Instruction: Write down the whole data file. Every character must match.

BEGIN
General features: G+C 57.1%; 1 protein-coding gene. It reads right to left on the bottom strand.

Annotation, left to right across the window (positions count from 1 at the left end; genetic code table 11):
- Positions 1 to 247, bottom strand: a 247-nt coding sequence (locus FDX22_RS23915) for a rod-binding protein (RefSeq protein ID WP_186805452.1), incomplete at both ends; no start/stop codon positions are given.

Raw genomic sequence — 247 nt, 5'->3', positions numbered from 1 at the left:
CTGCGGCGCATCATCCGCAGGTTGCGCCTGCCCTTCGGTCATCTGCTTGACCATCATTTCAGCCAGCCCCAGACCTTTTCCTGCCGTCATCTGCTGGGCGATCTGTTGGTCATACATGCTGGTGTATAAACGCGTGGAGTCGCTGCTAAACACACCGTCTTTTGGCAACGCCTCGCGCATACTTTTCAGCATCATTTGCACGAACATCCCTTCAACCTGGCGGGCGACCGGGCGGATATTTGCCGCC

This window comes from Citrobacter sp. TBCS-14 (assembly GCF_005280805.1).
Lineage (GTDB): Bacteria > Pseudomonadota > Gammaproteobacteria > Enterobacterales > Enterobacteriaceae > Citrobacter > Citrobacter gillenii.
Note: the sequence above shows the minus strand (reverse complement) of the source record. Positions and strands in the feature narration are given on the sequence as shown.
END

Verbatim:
General features: G+C 57.1%; 1 protein-coding gene. It reads right to left on the bottom strand.

Annotation, left to right across the window (positions count from 1 at the left end; genetic code table 11):
- Positions 1 to 247, bottom strand: a 247-nt coding sequence (locus FDX22_RS23915) for a rod-binding protein (RefSeq protein ID WP_186805452.1), incomplete at both ends; no start/stop codon positions are given.

Raw genomic sequence — 247 nt, 5'->3', positions numbered from 1 at the left:
CTGCGGCGCATCATCCGCAGGTTGCGCCTGCCCTTCGGTCATCTGCTTGACCATCATTTCAGCCAGCCCCAGACCTTTTCCTGCCGTCATCTGCTGGGCGATCTGTTGGTCATACATGCTGGTGTATAAACGCGTGGAGTCGCTGCTAAACACACCGTCTTTTGGCAACGCCTCGCGCATACTTTTCAGCATCATTTGCACGAACATCCCTTCAACCTGGCGGGCGACCGGGCGGATATTTGCCGCC

This window comes from Citrobacter sp. TBCS-14 (assembly GCF_005280805.1).
Lineage (GTDB): Bacteria > Pseudomonadota > Gammaproteobacteria > Enterobacterales > Enterobacteriaceae > Citrobacter > Citrobacter gillenii.
Note: the sequence above shows the minus strand (reverse complement) of the source record. Positions and strands in the feature narration are given on the sequence as shown.